GR&R for Gage Building
A study of the entire measuring system should identify the individual components that contribute to a lack of repeatability or reproducibility.
Gage repeatability and reproducibility, or GR&R, is a tool used to assess the reliability of gaging results. In a GR&R study, a few gage operators each measure a small number of parts several times. The results are compiled and, after some mildly confusing arithmetic, reduced to a single number that indicates the total expected spread of measurements for a single part, for all trials, by all operators. That number is presented as a percentage; a GR&R of 30 percent means that all the results fall within a range equal to 30 percent of the allowable part tolerance. (This is slightly simplified, but close enough for our discussion.)
GR&R doesn’t measure the gage in isolation; it measures the entire gaging process, with all of its influences and variables. If you want to achieve a GR&R of 10 percent, then you’ll have to be able to read the results to a considerably higher degree of resolution than 10 percent of the required tolerance. For example, a typical engine component might require 10 percent GR&R on a part with a total tolerance of 0.001 inch (±0.0005 inch). That means all the measurements for a given workpiece should fall within a range of 0.0001 inch.
By knowing this target, some basic gage design criteria become clear. For example, achieving that 0.0001-inch tolerance requires a gage that has a resolution better than 0.0001 inch and a repeat performance better than 0.0001 inch. If it does not, the gage itself will be taking up too much of the GR&R allotment. The flip of a 0.0001-inch digit on the display could mean the difference between passing or failing the GR&R requirements.
Remember the acronym SWIPE? There are five major factors that influence gaging results: standard, workpiece, instrument, personnel and environment. Each of these introduces a certain amount of variation to a measurement. Is the standard (the master) absolutely accurate? How about the workpiece’s geometry? If it’s out of round, it will generate different results every time you put it on the gage. The gage operators will introduce a certain amount of observational error, plus variability due to differences in gaging practice. Are you paying attention to the environmental factors that can influence a measurement: temperature, dirt, vibration, etc.? And, of course, there’s the instrument—the gage itself—which could have stiction, wobbles, a misaligned holding fixture or even, just possibly, a wrongly specified dial indicator.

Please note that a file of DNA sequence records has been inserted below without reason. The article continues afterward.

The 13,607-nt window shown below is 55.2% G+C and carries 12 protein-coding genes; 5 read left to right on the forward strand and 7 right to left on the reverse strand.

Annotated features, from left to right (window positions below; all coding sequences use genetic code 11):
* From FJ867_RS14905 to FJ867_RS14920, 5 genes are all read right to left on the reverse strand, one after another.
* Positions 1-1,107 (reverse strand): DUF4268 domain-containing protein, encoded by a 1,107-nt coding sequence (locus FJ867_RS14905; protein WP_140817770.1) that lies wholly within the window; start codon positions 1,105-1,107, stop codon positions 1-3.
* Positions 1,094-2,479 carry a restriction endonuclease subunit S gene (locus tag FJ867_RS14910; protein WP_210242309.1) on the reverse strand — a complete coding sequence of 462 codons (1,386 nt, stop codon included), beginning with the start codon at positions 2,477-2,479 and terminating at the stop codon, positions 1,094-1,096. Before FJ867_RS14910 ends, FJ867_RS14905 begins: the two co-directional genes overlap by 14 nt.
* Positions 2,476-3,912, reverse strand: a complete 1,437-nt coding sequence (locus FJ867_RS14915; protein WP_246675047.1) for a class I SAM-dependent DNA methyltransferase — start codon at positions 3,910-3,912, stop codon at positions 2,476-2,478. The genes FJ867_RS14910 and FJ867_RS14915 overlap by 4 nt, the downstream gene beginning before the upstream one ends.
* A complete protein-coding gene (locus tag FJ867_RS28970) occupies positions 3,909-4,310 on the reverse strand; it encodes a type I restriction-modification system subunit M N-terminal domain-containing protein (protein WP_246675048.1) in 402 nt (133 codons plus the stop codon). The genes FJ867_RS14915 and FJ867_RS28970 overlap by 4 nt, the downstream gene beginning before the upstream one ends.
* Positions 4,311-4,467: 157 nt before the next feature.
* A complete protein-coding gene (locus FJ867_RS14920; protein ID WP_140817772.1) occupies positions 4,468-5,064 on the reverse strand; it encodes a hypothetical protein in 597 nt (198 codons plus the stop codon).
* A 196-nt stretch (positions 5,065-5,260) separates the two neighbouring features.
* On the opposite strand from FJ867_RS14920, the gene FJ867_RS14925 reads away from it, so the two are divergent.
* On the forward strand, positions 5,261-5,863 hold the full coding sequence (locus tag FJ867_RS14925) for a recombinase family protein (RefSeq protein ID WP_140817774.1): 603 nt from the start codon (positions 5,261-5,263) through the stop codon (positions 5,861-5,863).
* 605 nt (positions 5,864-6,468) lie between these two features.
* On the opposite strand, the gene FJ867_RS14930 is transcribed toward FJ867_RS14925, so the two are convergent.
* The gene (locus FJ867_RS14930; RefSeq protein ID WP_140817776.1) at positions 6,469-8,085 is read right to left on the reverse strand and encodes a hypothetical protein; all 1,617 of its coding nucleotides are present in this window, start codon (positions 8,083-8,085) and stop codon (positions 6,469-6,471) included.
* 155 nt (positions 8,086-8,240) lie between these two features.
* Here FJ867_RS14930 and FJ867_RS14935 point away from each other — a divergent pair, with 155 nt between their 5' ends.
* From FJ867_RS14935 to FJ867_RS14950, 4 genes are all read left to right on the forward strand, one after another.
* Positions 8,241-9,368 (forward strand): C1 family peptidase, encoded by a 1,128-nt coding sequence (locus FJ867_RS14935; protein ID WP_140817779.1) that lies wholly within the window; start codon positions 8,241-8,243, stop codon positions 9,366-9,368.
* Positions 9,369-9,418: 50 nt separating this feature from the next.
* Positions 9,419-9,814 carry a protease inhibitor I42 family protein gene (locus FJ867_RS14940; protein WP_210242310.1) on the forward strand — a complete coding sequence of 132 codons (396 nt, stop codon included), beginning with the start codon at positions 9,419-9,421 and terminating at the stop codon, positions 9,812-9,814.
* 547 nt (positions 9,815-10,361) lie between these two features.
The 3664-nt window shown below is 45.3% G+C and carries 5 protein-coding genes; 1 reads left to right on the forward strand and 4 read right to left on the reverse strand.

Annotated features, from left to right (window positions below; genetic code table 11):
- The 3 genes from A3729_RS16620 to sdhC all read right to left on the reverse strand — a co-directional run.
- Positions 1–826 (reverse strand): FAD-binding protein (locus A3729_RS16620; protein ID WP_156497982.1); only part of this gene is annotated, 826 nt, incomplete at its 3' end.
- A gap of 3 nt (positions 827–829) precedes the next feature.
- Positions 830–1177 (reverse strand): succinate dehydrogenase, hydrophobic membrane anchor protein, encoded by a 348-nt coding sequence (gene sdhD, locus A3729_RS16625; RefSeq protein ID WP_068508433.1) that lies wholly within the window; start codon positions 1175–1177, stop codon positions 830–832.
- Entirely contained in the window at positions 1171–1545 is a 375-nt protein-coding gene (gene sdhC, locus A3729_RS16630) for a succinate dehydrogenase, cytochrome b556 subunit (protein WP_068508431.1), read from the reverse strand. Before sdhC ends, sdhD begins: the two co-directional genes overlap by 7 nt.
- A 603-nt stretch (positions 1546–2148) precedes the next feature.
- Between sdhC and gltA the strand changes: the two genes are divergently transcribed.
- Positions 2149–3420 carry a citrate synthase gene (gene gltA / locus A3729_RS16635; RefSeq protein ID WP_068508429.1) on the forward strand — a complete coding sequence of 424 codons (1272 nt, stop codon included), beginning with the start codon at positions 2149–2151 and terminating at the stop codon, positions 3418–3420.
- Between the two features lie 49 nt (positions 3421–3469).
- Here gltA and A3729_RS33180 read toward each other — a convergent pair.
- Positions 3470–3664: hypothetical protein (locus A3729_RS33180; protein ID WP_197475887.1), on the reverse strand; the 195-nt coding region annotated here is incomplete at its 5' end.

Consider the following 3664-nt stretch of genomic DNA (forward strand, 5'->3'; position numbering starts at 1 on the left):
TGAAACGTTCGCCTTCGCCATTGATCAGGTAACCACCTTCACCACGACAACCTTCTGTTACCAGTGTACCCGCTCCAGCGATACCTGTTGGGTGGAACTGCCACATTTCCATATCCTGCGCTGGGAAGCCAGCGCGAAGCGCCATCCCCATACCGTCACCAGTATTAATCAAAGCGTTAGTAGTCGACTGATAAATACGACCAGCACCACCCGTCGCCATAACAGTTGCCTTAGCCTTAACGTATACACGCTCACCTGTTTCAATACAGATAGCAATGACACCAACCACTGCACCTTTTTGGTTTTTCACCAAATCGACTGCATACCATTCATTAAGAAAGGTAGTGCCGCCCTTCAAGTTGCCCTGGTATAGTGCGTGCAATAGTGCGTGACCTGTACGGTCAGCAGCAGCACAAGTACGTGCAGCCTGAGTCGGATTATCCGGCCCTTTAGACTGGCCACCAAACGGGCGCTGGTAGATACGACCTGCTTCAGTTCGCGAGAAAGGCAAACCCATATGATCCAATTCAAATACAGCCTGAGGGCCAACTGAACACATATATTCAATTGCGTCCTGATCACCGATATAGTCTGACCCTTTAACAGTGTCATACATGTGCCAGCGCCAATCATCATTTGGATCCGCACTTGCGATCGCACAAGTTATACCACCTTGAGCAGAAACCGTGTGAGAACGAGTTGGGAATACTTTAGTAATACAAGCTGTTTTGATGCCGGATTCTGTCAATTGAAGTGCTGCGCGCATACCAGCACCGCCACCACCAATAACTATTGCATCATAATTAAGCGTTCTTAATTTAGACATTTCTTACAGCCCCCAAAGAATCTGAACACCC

As a gage manufacturer, we have a real responsibility for two out of the five components of the measuring system—the gage itself and, if we are supplying it, the master. As part of our process, we try to determine the performance of the gaging process by leaving out the workpiece and testing the rest of the components—SIPE. Since we are building and putting master (standard) and the gage (instrument) together, we have a pretty good chance of controlling the people and the environment. Thus, we use a different GR&R guideline. By properly taking into account the required resolution and the repeat performance of the gage, and by controlling the people and the environment, our preliminary testing target for a gage is 4 percent GR&R.
Using the single master and three operators, we know what the gage is reliably capable of doing. If 4 percent is achieved, the remainder (that 10 percent or 30 percent) can be allotted to errors influenced by the workpiece. From experience, though, we have seen the workpiece make or break GR&R testing. If the part is not round enough for the gaging requirements, or if the surface finish is such that a standard contact point picks up anomalies, then there is a pretty good chance the results of the gage will not meet expectations. When the part is too much of an influence, you have to find ways to take that influence out to the process. This could mean marking the part for location both axially and radially, and measuring it at the same point for every test by every operator.
The moral of the story is: If a GR&R study produces failing results, don’t shoot the gage. You can’t expect it to correct errors from other sources. This also extends beyond the confines of GR&R. Any time you’re assessing a gaging program or trying to determine your gage requirements, remember that the instrument is only one-fifth of the equation.
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